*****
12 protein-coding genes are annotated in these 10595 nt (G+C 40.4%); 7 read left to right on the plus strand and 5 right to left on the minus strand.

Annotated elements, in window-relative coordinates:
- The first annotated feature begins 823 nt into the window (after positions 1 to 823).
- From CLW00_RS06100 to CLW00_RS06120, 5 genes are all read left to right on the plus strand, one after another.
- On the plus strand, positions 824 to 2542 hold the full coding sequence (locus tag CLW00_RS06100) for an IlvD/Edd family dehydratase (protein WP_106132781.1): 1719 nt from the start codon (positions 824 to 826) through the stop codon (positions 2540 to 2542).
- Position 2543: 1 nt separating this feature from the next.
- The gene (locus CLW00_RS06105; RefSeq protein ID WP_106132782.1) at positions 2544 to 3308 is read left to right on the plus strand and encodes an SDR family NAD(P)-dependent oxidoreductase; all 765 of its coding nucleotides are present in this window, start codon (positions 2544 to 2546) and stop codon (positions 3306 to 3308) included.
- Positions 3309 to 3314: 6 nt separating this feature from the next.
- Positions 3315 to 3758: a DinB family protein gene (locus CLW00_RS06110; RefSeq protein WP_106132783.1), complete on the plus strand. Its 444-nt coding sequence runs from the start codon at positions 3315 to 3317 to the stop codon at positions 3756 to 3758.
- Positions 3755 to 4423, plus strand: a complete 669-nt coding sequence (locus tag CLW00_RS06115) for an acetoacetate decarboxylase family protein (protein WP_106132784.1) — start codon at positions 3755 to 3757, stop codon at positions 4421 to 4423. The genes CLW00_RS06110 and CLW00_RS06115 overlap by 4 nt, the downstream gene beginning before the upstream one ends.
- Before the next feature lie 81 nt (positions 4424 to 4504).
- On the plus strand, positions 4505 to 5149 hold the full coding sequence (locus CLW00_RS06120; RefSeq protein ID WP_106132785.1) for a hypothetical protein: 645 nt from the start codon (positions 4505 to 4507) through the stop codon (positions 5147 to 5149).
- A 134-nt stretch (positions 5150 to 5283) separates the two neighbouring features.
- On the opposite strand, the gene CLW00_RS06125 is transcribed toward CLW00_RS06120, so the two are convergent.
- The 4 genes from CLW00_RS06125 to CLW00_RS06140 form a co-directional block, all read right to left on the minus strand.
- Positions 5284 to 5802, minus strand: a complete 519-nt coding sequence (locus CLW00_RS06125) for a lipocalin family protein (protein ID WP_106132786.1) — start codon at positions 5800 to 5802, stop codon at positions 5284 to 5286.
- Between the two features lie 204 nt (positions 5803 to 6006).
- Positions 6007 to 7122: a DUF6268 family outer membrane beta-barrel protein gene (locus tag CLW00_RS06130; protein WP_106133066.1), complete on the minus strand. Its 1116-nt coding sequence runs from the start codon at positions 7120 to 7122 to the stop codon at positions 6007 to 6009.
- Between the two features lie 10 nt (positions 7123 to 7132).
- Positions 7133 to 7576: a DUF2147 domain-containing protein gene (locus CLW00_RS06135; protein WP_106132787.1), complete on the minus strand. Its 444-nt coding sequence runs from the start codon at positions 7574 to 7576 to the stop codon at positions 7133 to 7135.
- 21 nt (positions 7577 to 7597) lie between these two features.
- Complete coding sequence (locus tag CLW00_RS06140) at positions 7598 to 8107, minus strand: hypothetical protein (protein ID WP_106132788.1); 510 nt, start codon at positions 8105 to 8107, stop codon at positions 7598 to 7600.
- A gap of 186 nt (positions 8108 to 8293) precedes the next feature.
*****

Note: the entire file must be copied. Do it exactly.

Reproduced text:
12 protein-coding genes are annotated in these 10595 nt (G+C 40.4%); 7 read left to right on the plus strand and 5 right to left on the minus strand.

Annotated elements, in window-relative coordinates:
- The first annotated feature begins 823 nt into the window (after positions 1 to 823).
- From CLW00_RS06100 to CLW00_RS06120, 5 genes are all read left to right on the plus strand, one after another.
- On the plus strand, positions 824 to 2542 hold the full coding sequence (locus tag CLW00_RS06100) for an IlvD/Edd family dehydratase (protein WP_106132781.1): 1719 nt from the start codon (positions 824 to 826) through the stop codon (positions 2540 to 2542).
- Position 2543: 1 nt separating this feature from the next.
- The gene (locus CLW00_RS06105; RefSeq protein ID WP_106132782.1) at positions 2544 to 3308 is read left to right on the plus strand and encodes an SDR family NAD(P)-dependent oxidoreductase; all 765 of its coding nucleotides are present in this window, start codon (positions 2544 to 2546) and stop codon (positions 3306 to 3308) included.
- Positions 3309 to 3314: 6 nt separating this feature from the next.
- Positions 3315 to 3758: a DinB family protein gene (locus CLW00_RS06110; RefSeq protein WP_106132783.1), complete on the plus strand. Its 444-nt coding sequence runs from the start codon at positions 3315 to 3317 to the stop codon at positions 3756 to 3758.
- Positions 3755 to 4423, plus strand: a complete 669-nt coding sequence (locus tag CLW00_RS06115) for an acetoacetate decarboxylase family protein (protein WP_106132784.1) — start codon at positions 3755 to 3757, stop codon at positions 4421 to 4423. The genes CLW00_RS06110 and CLW00_RS06115 overlap by 4 nt, the downstream gene beginning before the upstream one ends.
- Before the next feature lie 81 nt (positions 4424 to 4504).
- On the plus strand, positions 4505 to 5149 hold the full coding sequence (locus CLW00_RS06120; RefSeq protein ID WP_106132785.1) for a hypothetical protein: 645 nt from the start codon (positions 4505 to 4507) through the stop codon (positions 5147 to 5149).
- A 134-nt stretch (positions 5150 to 5283) separates the two neighbouring features.
- On the opposite strand, the gene CLW00_RS06125 is transcribed toward CLW00_RS06120, so the two are convergent.
- The 4 genes from CLW00_RS06125 to CLW00_RS06140 form a co-directional block, all read right to left on the minus strand.
- Positions 5284 to 5802, minus strand: a complete 519-nt coding sequence (locus CLW00_RS06125) for a lipocalin family protein (protein ID WP_106132786.1) — start codon at positions 5800 to 5802, stop codon at positions 5284 to 5286.
- Between the two features lie 204 nt (positions 5803 to 6006).
- Positions 6007 to 7122: a DUF6268 family outer membrane beta-barrel protein gene (locus tag CLW00_RS06130; protein WP_106133066.1), complete on the minus strand. Its 1116-nt coding sequence runs from the start codon at positions 7120 to 7122 to the stop codon at positions 6007 to 6009.
- Between the two features lie 10 nt (positions 7123 to 7132).
- Positions 7133 to 7576: a DUF2147 domain-containing protein gene (locus CLW00_RS06135; protein WP_106132787.1), complete on the minus strand. Its 444-nt coding sequence runs from the start codon at positions 7574 to 7576 to the stop codon at positions 7133 to 7135.
- 21 nt (positions 7577 to 7597) lie between these two features.
- Complete coding sequence (locus tag CLW00_RS06140) at positions 7598 to 8107, minus strand: hypothetical protein (protein ID WP_106132788.1); 510 nt, start codon at positions 8105 to 8107, stop codon at positions 7598 to 7600.
- A gap of 186 nt (positions 8108 to 8293) precedes the next feature.